There are eight specific types of Sorcerer corresponding to each school (Abjuration, Conjuration, Divination, etc.). There’s also a ninth Versatile type. If you belong to a specific type, you get the Wizard features for that school, except for the “X Savant” one. In return you have to take at least half of your spells (or, if that number aren’t available, as many as you can) from that school. Any references to Intelligence in the feature description are replaced with “your casting ability.”

Versatile Sorcerers can pick spells without restriction, but don’t get any bonus features. That seems a bit lackluster, so I think I might need to come up with something extra that they also have. Not sure what.

Probably a good idea to expand the list of Sorcerous Origins, too, to reflect different kinds of Old People ancestry. One could take some of the level 1 features from the nonhuman races, which are no longer playable. Also might need to modify some of the existing ones where they almost duplicate what a Wizard gets (e.g. the Draconic Sorcerer’s bonus to damage of a particular type). But this aspect would be a lot of work...

Dragon Warriors RPG is similar to this already (Sorcerers have the full range of spells; other casters are effectively a sub-set). Makes healing an issue, as only sorcerers can provide magical healing... which can get them burnt at the stake in some countries.

Sort of similar. It’s been a long time, but unless I’m misremembering, aren’t Dragon Warriors Sorcerers fluffed as the equivalent of D&D wizards? (Literate, have Arcane as a language, etc.) Plus there are obviously other kinds of casters in the world in standard DW.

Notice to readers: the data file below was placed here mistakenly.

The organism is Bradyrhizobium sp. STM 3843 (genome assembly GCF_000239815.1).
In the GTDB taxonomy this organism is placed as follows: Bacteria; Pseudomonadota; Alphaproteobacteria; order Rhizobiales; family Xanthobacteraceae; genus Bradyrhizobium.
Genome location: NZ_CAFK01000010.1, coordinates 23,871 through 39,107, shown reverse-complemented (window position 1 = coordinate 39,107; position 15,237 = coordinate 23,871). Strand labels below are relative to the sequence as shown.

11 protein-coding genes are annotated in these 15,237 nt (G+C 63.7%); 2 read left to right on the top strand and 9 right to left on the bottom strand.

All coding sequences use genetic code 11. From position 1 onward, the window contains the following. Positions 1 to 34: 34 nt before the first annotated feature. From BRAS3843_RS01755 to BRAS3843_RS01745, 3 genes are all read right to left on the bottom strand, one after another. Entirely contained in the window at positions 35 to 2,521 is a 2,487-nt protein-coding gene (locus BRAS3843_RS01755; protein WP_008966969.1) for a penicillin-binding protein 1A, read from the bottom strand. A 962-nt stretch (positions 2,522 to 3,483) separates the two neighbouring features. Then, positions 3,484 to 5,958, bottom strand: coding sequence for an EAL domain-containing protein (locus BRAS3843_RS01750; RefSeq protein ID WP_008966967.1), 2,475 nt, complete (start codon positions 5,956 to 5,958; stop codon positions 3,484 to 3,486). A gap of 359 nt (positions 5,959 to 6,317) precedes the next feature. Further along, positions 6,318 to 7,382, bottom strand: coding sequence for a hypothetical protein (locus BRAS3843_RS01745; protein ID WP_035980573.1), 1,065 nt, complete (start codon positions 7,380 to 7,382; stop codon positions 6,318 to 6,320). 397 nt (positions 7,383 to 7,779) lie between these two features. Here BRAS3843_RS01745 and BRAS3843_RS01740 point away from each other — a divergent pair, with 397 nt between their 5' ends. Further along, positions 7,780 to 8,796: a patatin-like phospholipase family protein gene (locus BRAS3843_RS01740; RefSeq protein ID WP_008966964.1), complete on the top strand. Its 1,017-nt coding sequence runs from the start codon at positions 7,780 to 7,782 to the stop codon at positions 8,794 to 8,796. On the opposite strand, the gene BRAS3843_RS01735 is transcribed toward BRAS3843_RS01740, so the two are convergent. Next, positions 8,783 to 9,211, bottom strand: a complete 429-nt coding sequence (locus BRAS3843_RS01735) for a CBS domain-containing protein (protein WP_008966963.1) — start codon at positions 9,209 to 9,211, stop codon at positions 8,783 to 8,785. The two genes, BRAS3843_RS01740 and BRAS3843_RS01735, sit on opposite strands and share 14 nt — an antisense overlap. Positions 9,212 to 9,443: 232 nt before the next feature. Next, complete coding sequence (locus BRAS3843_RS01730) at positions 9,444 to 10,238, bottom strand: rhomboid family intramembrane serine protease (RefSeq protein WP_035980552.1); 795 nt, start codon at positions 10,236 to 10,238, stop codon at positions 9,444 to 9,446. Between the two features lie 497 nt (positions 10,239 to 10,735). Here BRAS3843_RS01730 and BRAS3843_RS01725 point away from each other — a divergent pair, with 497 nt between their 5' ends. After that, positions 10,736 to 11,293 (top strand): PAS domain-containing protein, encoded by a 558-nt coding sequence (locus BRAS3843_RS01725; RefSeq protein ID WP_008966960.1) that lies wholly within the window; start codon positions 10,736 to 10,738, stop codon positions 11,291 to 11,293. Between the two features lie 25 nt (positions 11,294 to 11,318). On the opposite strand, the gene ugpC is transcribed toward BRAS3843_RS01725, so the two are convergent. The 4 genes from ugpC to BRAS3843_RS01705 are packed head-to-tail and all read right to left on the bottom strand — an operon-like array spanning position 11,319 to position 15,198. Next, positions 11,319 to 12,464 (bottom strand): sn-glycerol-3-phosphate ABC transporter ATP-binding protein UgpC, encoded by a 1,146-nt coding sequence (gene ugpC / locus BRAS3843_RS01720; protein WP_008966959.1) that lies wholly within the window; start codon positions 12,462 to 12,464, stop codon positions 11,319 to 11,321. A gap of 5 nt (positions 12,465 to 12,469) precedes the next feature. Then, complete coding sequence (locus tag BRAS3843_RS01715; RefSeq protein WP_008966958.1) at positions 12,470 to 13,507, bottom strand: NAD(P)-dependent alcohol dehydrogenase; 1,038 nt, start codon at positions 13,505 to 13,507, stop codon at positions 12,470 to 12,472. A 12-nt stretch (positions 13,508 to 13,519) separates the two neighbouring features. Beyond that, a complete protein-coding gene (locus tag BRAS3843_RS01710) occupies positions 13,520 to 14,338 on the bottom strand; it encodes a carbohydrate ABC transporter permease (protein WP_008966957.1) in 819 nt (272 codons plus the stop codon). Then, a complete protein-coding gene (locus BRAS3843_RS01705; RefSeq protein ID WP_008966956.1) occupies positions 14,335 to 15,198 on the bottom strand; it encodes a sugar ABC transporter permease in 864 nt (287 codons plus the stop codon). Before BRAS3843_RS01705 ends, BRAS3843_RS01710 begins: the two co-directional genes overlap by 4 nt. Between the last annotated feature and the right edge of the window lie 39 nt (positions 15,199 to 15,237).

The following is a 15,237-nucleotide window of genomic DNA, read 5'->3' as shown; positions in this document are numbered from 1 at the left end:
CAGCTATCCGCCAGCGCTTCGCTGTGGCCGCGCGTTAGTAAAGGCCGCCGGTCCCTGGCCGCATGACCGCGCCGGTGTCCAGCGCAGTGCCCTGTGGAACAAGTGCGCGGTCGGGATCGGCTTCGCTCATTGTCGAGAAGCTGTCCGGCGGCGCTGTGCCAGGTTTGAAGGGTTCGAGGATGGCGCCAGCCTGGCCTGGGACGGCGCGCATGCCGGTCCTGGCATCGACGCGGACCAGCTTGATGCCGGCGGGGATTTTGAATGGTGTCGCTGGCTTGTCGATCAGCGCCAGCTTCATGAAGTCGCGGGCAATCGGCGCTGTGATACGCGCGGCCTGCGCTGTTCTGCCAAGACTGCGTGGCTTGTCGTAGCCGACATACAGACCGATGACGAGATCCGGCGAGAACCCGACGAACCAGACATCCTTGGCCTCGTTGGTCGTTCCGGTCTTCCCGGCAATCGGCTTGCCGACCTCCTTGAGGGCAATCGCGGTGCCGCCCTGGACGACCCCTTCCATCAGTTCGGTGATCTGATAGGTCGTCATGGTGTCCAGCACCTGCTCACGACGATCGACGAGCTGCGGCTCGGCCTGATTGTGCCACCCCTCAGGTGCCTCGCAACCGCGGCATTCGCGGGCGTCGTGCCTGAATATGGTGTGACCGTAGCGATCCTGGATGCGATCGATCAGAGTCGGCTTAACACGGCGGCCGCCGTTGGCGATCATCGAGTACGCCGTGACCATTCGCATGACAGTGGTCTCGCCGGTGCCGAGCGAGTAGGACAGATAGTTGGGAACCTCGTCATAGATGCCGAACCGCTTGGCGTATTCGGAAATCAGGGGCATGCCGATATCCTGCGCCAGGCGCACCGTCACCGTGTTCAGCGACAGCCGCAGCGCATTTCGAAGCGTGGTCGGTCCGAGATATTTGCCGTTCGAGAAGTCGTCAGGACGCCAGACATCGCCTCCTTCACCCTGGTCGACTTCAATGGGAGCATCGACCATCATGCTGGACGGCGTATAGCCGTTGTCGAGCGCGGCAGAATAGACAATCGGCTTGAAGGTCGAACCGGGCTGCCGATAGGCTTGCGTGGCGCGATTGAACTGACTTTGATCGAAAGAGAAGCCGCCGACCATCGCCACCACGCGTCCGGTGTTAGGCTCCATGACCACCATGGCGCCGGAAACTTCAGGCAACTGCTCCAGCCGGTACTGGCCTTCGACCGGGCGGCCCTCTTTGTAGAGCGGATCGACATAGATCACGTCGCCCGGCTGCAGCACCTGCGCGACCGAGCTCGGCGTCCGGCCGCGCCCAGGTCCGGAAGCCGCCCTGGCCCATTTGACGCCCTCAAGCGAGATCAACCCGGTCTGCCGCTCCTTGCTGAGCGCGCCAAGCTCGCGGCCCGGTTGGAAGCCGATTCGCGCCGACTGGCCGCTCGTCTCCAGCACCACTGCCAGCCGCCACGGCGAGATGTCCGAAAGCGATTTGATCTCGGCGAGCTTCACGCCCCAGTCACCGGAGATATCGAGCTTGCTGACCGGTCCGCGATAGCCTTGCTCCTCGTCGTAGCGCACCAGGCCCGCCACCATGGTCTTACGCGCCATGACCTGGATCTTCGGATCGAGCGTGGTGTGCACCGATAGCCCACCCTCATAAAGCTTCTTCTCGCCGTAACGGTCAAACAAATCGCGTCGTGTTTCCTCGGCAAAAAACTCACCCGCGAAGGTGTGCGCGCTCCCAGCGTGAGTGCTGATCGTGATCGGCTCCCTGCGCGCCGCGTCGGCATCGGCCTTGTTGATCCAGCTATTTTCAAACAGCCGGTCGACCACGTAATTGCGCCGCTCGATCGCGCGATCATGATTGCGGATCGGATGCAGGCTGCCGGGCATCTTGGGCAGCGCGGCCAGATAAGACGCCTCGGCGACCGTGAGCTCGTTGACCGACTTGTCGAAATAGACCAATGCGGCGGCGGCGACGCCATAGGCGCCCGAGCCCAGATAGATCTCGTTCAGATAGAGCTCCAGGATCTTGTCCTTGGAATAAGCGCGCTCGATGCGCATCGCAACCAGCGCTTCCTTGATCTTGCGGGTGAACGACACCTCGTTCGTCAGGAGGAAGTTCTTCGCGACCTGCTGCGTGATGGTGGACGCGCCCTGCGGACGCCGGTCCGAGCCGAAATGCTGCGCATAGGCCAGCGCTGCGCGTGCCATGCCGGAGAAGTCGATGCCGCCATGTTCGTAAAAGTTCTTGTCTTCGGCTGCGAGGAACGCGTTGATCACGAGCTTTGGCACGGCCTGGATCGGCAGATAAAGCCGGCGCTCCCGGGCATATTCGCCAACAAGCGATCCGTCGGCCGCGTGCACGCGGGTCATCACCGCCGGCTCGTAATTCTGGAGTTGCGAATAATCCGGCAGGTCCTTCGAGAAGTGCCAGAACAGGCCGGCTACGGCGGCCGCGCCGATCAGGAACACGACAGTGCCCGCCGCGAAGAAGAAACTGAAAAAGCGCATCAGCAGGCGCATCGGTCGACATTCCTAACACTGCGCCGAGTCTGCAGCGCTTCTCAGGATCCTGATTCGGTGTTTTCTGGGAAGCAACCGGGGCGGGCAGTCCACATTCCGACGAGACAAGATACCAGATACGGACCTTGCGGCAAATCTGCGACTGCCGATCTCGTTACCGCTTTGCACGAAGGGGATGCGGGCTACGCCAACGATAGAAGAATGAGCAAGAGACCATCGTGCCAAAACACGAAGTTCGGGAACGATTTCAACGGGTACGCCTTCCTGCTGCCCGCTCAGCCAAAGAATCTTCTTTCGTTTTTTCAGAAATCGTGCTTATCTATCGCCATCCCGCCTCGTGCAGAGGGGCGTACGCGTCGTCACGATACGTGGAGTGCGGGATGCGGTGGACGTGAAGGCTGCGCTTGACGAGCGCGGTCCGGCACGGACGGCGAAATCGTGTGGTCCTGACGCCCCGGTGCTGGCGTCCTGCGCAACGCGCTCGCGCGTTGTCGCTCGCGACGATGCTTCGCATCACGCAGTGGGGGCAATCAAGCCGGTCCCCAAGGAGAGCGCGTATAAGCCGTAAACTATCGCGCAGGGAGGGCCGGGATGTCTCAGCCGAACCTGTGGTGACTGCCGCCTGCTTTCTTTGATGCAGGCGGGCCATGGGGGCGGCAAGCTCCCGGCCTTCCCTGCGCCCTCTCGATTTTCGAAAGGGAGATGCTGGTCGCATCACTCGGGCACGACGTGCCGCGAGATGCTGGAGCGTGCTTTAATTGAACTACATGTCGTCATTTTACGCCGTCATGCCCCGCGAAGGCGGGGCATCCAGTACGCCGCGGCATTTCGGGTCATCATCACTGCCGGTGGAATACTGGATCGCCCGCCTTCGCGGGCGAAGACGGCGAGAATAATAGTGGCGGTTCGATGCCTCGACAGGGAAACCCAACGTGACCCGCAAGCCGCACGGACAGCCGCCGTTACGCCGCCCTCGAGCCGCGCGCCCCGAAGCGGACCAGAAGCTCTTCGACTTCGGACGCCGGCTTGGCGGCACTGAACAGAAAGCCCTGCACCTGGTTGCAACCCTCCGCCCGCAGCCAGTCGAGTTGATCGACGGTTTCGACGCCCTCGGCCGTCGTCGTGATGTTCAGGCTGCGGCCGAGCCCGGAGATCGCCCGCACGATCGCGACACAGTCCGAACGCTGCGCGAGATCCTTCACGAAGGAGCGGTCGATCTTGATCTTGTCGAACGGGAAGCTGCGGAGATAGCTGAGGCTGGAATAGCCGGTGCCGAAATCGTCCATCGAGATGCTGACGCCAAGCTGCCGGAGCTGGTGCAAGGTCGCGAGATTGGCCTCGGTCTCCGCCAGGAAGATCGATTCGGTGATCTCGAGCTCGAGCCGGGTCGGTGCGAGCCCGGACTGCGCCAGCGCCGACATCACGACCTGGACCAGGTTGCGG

But having access to all spells is definitely similar. I’ll clarify that this isn’t a central part of the concept for the game, so much as something that I think is advisable from a fun perspective to allow for more variety within what is the central concept of the game, if that makes sense. In standard 5e, the limited Sorcerer spell list is part of what differentiates them from other casters and makes them feel different in play. In a game in which all casters are mechanically Sorcerers, you don’t need that. It’s about striking a balance between making the game feel more coherent and still allowing variety, so that all characters don’t end up exactly the same.

Something I’m particularly interested in is thoughts about ways to adapt the Arcane Trickster and Eldritch Knight to allow for weak metamagic to create Sorcerous Tricksters and Sorcerous Knights. You can easily adapt the rules for which spells they have. But how many sorcery points, how many metamagic features? When acquired?

It might be best just not to go down that road at all, . Right now, I’m leaning towards:

Overview1) All PCs are Human. Variant Human is encouraged.

2) PCs start at level 2. Multiclassing is encouraged, specifically Sorcerer/other multiclassing.

3) Allowed classes are: Barbarian, Fighter, Rogue, Monk, Sorcerer, maybe spell-less UA Ranger. Non-Sorcerer subclasses are limited to ones without overtly magical features (but allowing for things that can be fluffed as the equivalent of the Monk’s Ki effects). The rather weird list of Sorcerer weapon proficiencies is altered to be whatever might be considered reasonable for “an ordinary person” to have in the setting.